Katy Cummings is Senior Counsel in Tyson & Mendes’ Los Angeles office. Her practice focuses on general liability, including personal injury, premises liability, and products liability claims. She also has extensive experience in professional liability and insurance coverage.
Ms. Cummings has extensive litigation experience, including representing individuals and businesses in state courts throughout California. Ms. Cummings has experience with all aspects of civil litigation, including successfully drafting and arguing motions for summary judgment, including one successful motion which she defended on appeal, and which resulted in the published opinion Moore v. William Jessup University (2015) 243 Cal.App.4th 427. Ms. Cummings also has specialized knowledge in defending judicial officers throughout California, including judges and commissioners, in ethics investigations before the Commission on Judicial Performance.
Ms. Cummings obtained her J.D. from American University’s Washington College of Law in 2008, where she served on the Administrative Law Review and participated in her school’s Clinic on Domestic Violence. She obtained her B.A. from New York University in 2003. Ms. Cummings also practiced law in Massachusetts for two years after law school before returning to her home state of California.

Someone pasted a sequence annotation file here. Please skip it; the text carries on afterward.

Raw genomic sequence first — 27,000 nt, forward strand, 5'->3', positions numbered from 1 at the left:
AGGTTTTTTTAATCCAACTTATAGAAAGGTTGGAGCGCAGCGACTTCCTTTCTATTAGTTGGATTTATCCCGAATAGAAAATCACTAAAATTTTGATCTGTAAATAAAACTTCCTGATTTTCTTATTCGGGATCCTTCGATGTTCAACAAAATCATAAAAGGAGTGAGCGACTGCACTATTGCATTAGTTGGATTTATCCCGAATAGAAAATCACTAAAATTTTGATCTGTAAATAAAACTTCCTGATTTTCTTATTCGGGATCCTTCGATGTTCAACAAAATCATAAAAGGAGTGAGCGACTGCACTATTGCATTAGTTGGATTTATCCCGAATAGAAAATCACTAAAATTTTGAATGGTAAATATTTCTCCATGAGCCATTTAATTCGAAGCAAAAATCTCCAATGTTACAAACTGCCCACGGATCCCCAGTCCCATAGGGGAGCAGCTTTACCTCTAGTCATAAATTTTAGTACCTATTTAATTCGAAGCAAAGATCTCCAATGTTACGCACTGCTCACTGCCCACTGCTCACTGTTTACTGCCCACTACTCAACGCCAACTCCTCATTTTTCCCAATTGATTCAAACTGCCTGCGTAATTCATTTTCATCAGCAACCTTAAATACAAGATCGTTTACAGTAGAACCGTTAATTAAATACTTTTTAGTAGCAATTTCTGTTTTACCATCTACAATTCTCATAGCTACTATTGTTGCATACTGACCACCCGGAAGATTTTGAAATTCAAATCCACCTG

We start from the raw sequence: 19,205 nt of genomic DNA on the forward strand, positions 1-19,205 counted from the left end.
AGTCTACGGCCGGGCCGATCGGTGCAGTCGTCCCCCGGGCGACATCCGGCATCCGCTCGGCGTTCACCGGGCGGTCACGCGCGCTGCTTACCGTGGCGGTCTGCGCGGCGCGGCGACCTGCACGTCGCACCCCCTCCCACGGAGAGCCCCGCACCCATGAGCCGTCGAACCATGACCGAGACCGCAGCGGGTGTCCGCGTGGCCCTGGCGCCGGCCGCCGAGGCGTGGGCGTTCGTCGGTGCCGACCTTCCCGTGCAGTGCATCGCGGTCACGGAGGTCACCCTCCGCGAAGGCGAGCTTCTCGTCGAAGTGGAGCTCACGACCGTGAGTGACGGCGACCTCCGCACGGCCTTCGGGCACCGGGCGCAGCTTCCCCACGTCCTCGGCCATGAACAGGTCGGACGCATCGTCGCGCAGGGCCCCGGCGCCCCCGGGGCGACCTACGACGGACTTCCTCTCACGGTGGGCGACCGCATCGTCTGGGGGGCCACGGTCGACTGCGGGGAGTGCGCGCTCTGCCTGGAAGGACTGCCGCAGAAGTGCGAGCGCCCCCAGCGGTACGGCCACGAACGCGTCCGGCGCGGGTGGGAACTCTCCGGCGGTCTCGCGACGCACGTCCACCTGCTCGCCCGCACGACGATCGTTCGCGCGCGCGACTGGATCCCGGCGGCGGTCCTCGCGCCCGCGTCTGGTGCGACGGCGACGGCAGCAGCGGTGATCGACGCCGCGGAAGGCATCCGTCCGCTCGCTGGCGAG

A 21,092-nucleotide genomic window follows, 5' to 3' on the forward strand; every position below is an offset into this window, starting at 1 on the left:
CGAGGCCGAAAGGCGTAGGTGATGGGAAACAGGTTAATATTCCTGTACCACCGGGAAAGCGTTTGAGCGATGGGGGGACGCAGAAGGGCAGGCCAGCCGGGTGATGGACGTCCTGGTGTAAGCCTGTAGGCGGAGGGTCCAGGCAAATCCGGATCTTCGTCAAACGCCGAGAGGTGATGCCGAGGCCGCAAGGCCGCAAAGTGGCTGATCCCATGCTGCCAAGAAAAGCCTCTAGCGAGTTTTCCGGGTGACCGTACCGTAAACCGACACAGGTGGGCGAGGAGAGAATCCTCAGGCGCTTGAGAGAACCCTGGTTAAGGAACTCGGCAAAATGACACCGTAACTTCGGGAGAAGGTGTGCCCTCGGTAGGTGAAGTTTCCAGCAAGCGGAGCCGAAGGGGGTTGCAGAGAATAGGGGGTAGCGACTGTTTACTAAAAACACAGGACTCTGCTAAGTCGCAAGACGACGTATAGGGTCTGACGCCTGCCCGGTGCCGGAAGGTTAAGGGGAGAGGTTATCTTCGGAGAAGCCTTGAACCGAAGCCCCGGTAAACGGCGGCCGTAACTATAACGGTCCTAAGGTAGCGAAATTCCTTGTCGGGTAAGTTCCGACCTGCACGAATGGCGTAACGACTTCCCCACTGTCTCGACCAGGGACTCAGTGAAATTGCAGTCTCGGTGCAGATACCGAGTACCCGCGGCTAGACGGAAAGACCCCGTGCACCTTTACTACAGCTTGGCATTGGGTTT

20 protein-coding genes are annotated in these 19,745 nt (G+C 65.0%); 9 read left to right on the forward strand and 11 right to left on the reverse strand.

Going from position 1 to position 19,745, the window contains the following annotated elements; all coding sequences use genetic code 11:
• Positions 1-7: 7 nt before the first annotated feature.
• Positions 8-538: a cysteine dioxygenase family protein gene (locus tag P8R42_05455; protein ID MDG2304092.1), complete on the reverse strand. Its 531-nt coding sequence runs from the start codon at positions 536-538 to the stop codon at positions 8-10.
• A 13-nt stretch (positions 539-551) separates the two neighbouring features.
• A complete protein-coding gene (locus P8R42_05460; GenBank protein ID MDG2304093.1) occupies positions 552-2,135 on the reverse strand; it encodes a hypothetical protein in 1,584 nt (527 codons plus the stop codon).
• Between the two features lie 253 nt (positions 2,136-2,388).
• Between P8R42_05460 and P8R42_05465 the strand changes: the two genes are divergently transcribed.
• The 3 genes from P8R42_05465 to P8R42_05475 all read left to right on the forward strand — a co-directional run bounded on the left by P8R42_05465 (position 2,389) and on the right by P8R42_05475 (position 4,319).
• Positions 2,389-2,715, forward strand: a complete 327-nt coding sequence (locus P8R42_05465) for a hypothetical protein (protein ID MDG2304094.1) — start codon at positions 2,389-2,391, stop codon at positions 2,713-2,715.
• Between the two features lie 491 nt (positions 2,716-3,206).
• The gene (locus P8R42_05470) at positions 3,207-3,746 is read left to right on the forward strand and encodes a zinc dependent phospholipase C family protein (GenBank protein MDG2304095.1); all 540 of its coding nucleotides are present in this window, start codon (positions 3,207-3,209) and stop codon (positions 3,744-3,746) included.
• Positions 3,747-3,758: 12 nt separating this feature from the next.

In her free time, Ms. Cummings enjoys spending time with her husband and family. She also enjoys live music, theater, travel, and yoga.
Imagine you are an insurance defense attorney handling primarily personal injury, general negligence, and premises liability cases, when a new case lands on your desk. At first glance, it appears just like any other case alleging general negligence and premises liability because plaintiff has injured himself on someone else’s property and has brought a suit to recover damages. You begin to work up the case as you would a hundred others which have crossed your desk and will in the future.
Anyone who has spent at least a year at a law school in the last century is familiar with the seminal 1928 New York case Palsgraf v. Long Island Railroad Co., in which the eminent judge (and later Supreme Court Justice) Benjamin Cardozo established the principle that tort liability can only occur when a defendant breaches a duty of care which the defendant owes to the plaintiff. In Palsgraf, the plaintiff was injured when a railroad worker helped a man carrying a package onto…
A recent high-profile case in Nevada is testing the rules regarding when a plaintiff seeking recovery for physical and emotional symptoms must undergo evaluations when requested by defendants, regardless of when those requests are made.
On December 16, 2019, Johnson & Johnson (“J & J”) prevailed at trial in Fong v. Johnson & Johnson in California Superior Court, Los Angeles County. This victory was J & J’s latest in a series of lawsuits which alleged their baby powder products contain ingredients such as asbestos, resulting in the plaintiffs’ medical complaints, including fatal cancers. This is the third victory in a row for J & J in the high-profile…